Station:  Wagon Grave
F: Wagon wheels, storage vessels and weapons – all these objects are associated with an Early Celtic wagon burial from the Hallstatt period – otherwise known as the Early Iron Age from around 750 to 450 BC. The wagon grave was discovered in 1972 during excavations in Offenbach’s Rumpenheim district.
M: The Rumpenheim wagon grave is very much in the tradition of richly furnished princely tombs in southern Germany. For the interment, a stone burial chamber known as a “cist tomb” was built underground, while a mound was heaped up above ground. The deceased was placed on a wagon, one of the funerary objects buried with them. The idea was that it would allow them to travel to the afterlife in style, as befitted their rank.
F: The iron rims and hub fittings of the wagon wheels have been partially preserved. From the position of the wheels inside the tomb, it’s assumed that the wheel base was sixteen hundred millimetres (or 63 inches), with a track width of thirteen hundred millimetres or 51 inches – in other words, about the size of a dining table for six to eight people.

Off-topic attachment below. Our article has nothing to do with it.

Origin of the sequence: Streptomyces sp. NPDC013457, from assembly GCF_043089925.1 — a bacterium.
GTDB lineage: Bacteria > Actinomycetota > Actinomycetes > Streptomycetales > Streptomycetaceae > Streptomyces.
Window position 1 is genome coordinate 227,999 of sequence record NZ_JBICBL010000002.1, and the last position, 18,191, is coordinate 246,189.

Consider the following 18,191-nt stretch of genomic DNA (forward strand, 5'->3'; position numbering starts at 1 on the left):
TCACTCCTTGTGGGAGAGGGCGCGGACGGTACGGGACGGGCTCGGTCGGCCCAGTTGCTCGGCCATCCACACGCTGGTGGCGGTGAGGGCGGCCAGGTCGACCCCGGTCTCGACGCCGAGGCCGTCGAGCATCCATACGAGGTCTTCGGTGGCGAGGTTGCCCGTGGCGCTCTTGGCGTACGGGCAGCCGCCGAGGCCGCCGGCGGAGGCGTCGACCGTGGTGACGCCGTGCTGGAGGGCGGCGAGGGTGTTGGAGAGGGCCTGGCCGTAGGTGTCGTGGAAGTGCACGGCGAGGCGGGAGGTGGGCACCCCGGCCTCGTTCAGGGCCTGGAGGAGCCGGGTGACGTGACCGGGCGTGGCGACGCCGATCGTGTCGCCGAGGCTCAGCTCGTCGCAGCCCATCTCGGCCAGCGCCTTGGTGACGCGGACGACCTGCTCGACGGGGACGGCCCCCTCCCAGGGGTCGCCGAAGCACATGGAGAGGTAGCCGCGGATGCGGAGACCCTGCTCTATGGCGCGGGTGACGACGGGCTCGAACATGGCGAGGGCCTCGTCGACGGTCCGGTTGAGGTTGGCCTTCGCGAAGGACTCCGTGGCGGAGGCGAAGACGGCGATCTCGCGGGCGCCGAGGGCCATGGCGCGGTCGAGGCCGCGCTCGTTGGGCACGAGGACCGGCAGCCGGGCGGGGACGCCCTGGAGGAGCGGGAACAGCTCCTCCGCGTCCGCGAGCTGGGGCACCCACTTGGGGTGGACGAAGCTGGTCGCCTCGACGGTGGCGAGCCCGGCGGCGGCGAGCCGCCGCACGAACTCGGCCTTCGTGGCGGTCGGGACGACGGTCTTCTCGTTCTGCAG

M: If you want to know what the wagon burial looked like, check behind the display case, where you’ll find a faithful reconstruction created by the Romano-Germanic Museum in Mainz. The deceased, who was about five foot nine (or 173 centimetres tall), was buried lying on his back on a wooden wagon. He had a lance with a bronze decoration lying next to him. An iron slashing knife lay next to his left leg. Other grave goods included a vessel with a conical neck and a small pottery bowl. The originals are in the display case.
F: Both the wagon and the lance proclaim the dead man’s rank – they were upper class status symbols. Iron was a new material that had become established locally in the 8th century BC. It was available almost everywhere. The trade in iron and the forging of weapons formed the basis for wealth and the rise of an elite. The evidence is right here in this richly furnished tomb.
Foto 1, 2: © Haus der Stadtgeschichte
Foto 3: © J. Baumann